Is she or isn't she???

IS SHE OR ISN'T SHE???  We have a mystery on our hands, kids.  For centuries, this 1571 painting Dame au Bain (Lady in the Bath) by Francoise Clouet was believed to be a portrait of the famed beauty Diane de Poitiers, mistress of King Henry II of France.  However, since Poitiers died in 1566 by drinking too much gold (yes! more on that later), it has been speculated that this portrait may be of two other powerful ladies of the time: Mary, Queen of Scots or Marie Touchet, mistress to King Charles IX (Henry's son).  But when you view other portraits of Poitiers, you see an uncanny resemblance, leading one to believe that Dame au Bain could very well be a post-mortem tribute to Poitiers, such was her power and influence during the reign of Henry II.  (Of interest is the fact that only two signed paintings by Clouet are known to exist, including this one -- and Dame au Bain is generally regarded as a great masterpiece of the French Renaissance.  Hey, I'd sign 'em all so that someone would know how much talent I had!)  Back to Diane, though.  So powerful, educated, influential and beloved was she, that she often signed Henry's offical letters for him: HenriDiane as one name -- much to the disapproval of Henry's wife Catherine de Medici (now there's a lady not to have fooled around with).  Drinking liquid gold was a beauty treatment among the wealthy women of the day (you'd have to be wealthy to down the stuff) -- and unfortunately for Poitiers, she consumed way too much of it.  In fact, a present-day autopsy revealed extremely high levels of gold in her hair and throughout her body.  So, if you want to see this lady (whoever she is) up close and personal, you can view the painting (which was inspired and influenced by Da Vinci, Titian and Bronzino) at the National Gallery of Art in Washington, D.C.

Saturday, October 29, 2011

Welcome to the Other L.A.

WELCOME TO THE OTHER L.A. -- Everyone knows the sunny side of Los Angeles.  But photographer Jim McHugh knows the side enveloped by shadows, sitting in the twilight of Tinseltown.  And he knows the lost, the unseen and the derelict when it comes to capturing the architecture, landscape and iconic symbols that have come to represent what the world knows as vintage Los Angeles.  His vast collection of images of all things L.A. photographed over the past 30+ years hovers around 4,000 -- an amazing feat for any photographer.  But then, McHugh is not any photographer.  Exhibited internationally, an author of several books, a longtime portrait photographer for Architectural Digest, the recipient of the prestigious  Prix de la Photographie, Paris for his architectural photography, and renowned for his portraits of some of the world’s top contemporary artists, McHugh seems to eat, sleep and breathe photography.  Using a large format, hand held 4x5 camera, McHugh records on Polaroid film the kind of L.A. that only an insider like him can see and feel.  “The photographs are an homage to the Los Angeles I remember as a child,” says McHugh. The city and the architecture of McHugh’s youth is pretty much lost or unseen today, or has become as McHugh puts it, “faded remnants of an earlier beauty.”  The documenting of this L.A. is “an exercise in memory and time” says McHugh.  He has translated this exercise into large format Polaroid prints and he is represented at Timothy Yarger Fine Art in Beverly Hills -- not to mention being in such collections as The Museum of Modern Art, The Walker Art Center and The Polaroid Collection.  Vanity Fair magazine acknowledges that McHugh “follows in the footsteps of photography giant Ansel Adams.”  Pretty powerful words.  But a picture is indeed worth a thousand words and it is the  powerful pictures of McHugh’s that conjure up thousands of words and emotions about the sunny L.A. that is so etched in  everyone’s collective minds.  The city does have its shadow-strewn side, its eerie moments caught somewhere in between twilight and reality, seemingly forever suspended in the mind of McHugh for us to revel in, to ponder and search deeper or wonder to ourselves “where is this L.A?”  Just ask Jim McHugh.  He knows where it is.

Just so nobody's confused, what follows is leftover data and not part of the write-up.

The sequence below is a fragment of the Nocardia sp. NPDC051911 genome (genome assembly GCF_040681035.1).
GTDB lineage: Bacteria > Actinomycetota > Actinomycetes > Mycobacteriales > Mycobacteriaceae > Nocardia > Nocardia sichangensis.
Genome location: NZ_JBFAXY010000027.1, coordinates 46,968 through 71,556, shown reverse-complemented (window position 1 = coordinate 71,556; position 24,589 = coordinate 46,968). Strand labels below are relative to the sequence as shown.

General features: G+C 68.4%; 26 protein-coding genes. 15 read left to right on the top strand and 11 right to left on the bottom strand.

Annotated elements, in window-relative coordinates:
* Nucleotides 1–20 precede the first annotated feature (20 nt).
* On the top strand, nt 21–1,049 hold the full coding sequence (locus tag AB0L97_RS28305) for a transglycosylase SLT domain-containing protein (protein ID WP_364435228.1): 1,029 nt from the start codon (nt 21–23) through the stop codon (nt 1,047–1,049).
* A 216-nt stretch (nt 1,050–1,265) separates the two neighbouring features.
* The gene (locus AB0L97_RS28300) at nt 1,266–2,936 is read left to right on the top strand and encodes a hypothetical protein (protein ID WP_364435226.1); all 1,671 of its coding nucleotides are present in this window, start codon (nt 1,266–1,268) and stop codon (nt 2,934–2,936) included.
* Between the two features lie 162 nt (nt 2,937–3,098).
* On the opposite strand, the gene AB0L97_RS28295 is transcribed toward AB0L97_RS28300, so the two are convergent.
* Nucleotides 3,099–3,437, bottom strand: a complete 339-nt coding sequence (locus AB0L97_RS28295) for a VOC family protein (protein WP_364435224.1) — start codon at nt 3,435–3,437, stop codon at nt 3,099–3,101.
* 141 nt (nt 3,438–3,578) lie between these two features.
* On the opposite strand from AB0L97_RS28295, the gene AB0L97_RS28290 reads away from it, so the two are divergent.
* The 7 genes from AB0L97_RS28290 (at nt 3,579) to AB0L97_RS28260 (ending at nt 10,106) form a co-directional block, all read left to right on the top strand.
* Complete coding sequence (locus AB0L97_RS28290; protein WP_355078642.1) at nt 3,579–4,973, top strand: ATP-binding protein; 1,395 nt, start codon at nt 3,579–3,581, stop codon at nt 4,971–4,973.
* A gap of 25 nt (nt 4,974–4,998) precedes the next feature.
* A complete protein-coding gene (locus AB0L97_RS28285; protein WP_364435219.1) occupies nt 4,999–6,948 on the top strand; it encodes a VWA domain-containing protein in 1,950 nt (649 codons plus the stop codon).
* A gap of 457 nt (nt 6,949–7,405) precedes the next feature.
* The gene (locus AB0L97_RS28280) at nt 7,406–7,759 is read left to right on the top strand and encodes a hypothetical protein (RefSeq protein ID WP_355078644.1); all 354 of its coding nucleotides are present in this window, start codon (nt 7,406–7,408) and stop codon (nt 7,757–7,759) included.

Culture Watch: Ballet

CULTURE WATCH:  His hands, his arms, his legs, his eyes all become vehicles of true artistic expression to convey all the nuances and excitement that is supreme ballet.  Nikolai Tsiskaridze is a delight to behold.  Bravo!

Ciao Edie!

CIAO EDIE!  Good lord, she was a handful.  By the time she left us in 1971, Edith Minturn Sedgwick was everybody's darling, a tragic heroine in her own production, an Andy Warhol Superstar, and a true style icon.  Complex, daring, nonstop, carefree -- that was Edie.  FINAL NOTE:  At Studio of Style, we say know your limits, know your boundaries and have a great time with life -- and, of course, always be stylish!!_Manhattan

La Dolce Vita: Luggage Labels

LA DOLCE VITA: They conjure up all the romance of the golden era of travel.  Those colorful little square, rectangles, circles and triangles are miniature moments in time that still transport us to exotic places that offer exotic smells, tastes and adventures.  Palm trees swaying in balmy breezes, tranquil lakeside vistas, grand architecture.  STYLE TIPS: Luggage labels are among the best collectibles, price-wise, and they can be used in numerous decorative ways.  Yes, they look great on vintage luggage and steamer trunks, but you could create a flat mirror surround with them, or put them beneath a glass tabletop, or fill a scrapbook as well that would be a great hand-me-down to loved ones.  Or perhaps you just might be inspired by their fabulous color schemes to design a room around it?  FINAL NOTE:  Give in to your inner wanderlust and take another look at these gems of yesteryear.